When is a project a Project? How to prevent the buildup of backlogged requests

I just wrote something up (internal wiki) that I thought was common knowledge, but I think it’s one of those soft-skills things that makes total sense once you hear about it – but somebody needs to tell you.

I think of one of the reasons that IT (at times) intimidates the business – or why IT gets the cold shoulder when it comes to process improvement efforts – is that we can get a bit too wrapped up in the Art and Science of Project Management. It’s hard to build that business-savvy image when every new idea that comes your way is met with a 12-month waterfall Gantt, a copy of the PMBOK, and a formal sign-off sheet.

Howzabout a little common sense first? When you hear about an interesting idea from someone in the business, spend some face time with the requestor. E-mails and phone calls will not suffice; you can’t build a relationship that way. Have a conversation about what they want vs. what they need

  • Sanity Check: Do they want something huge? Impossible? Impractical? is a great idea, but completely out of line with current corporate strategies/priorities? If so, help them understand they are boiling the ocean, it’s overkill and/or not likely to get worked on in the next 12 months. If they agree that this is a bit of a stretch – hey, you’re done! You’ve successfully stopped a bunch of needless administrivia work before it even started!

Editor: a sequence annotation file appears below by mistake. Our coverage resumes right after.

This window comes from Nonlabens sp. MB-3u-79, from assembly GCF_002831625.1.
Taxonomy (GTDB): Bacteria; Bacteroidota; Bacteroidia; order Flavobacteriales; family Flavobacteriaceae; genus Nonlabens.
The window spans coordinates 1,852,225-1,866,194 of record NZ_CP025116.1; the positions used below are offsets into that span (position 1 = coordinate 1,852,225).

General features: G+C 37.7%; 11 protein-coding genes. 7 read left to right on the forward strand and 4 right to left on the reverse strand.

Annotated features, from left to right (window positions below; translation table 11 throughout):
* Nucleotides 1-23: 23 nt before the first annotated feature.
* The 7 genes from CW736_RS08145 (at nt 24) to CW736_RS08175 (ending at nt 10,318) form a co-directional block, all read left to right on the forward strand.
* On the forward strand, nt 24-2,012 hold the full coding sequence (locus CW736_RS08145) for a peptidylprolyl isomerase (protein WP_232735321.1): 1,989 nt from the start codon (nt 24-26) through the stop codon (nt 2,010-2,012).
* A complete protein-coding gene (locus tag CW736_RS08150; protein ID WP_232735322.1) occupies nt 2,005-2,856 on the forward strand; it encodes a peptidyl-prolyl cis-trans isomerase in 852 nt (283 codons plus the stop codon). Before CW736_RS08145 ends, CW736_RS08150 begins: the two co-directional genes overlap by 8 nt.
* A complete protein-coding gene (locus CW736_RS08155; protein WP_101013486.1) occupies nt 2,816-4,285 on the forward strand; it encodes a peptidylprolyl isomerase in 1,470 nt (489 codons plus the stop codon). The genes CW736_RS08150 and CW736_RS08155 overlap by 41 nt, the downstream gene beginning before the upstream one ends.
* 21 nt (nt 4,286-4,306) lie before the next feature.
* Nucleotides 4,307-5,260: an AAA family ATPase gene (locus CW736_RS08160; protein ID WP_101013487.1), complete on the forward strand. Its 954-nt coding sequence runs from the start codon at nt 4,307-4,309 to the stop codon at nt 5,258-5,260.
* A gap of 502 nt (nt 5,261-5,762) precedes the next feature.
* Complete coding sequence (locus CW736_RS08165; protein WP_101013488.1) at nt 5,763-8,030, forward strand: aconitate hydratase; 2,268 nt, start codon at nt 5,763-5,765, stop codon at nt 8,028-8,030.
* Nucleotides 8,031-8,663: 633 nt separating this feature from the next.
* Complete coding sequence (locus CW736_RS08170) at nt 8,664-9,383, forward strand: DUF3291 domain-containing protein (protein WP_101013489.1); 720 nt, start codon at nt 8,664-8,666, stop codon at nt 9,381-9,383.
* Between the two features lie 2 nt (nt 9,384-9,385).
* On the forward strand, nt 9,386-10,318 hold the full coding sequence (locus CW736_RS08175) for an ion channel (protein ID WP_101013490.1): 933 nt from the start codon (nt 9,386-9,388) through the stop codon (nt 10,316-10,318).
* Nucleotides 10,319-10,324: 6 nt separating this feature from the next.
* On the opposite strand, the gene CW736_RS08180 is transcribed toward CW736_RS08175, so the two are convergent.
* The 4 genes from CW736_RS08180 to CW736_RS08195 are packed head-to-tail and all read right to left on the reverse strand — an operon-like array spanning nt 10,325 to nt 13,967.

• If they still think it’s a great idea, consider capturing the magic by putting together a simple (i.e. quick) Project Charter document, and adding it to your “master list” of projects. Then, immediately put the project on Hold. It will be in your database / list forever, we won’t lose track of the Great Ideas embedded within … but it will be off of our immediate radar screen.
  • Training Issue: Are they asking for something that can be done in a different way (i.e. shooting rabbits with a bazooka)? Maybe they don’t understand all that (insert your favorite ERP here) has to offer. Can we solve their request with some training?
  • Quick Hit: If they’re asking for something that is twenty effort hours (or less), has minimal impact on a small number of people (ie. no training will be needed), and could get taken care of over a few days/weeks – consider it “filler work”, and don’t bother creating a formal Project for the effort. The business will love that you’re delivering value without bureaucracy. Your brain will relish the chance to fill-in the dead time between meetings. And, your boss will/should dig it because it’s lagniappe – that little something extra. Sometimes, all they need is a report tweak or a simple data download … Web 2.0 is not the answer for everything.
    • Caveat: Don’t let this become the way that everything gets done. If a project is big enough, you should go through the proper level of rigor – it ensures that your efforts will be sustainable.
  • The Real Thing: Ok, if you’ve made it this far – this idea is good, it’s not too small, will involve a number of IT and business resources that need coordination and communication – i.e. Project Management – then yes, you need to follow your IT group’s standard process. No shortcuts (from here on out …)

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James MacLennan

... is the Managing Partner at Maker Turtle LLC, a digital consultancy focused on creating value in ways that align with your strategy and drive engagement with employees, customers, and stakeholders. He is an active creator, providing thought leadership through on-line & print publications, and public speaking / keynotes.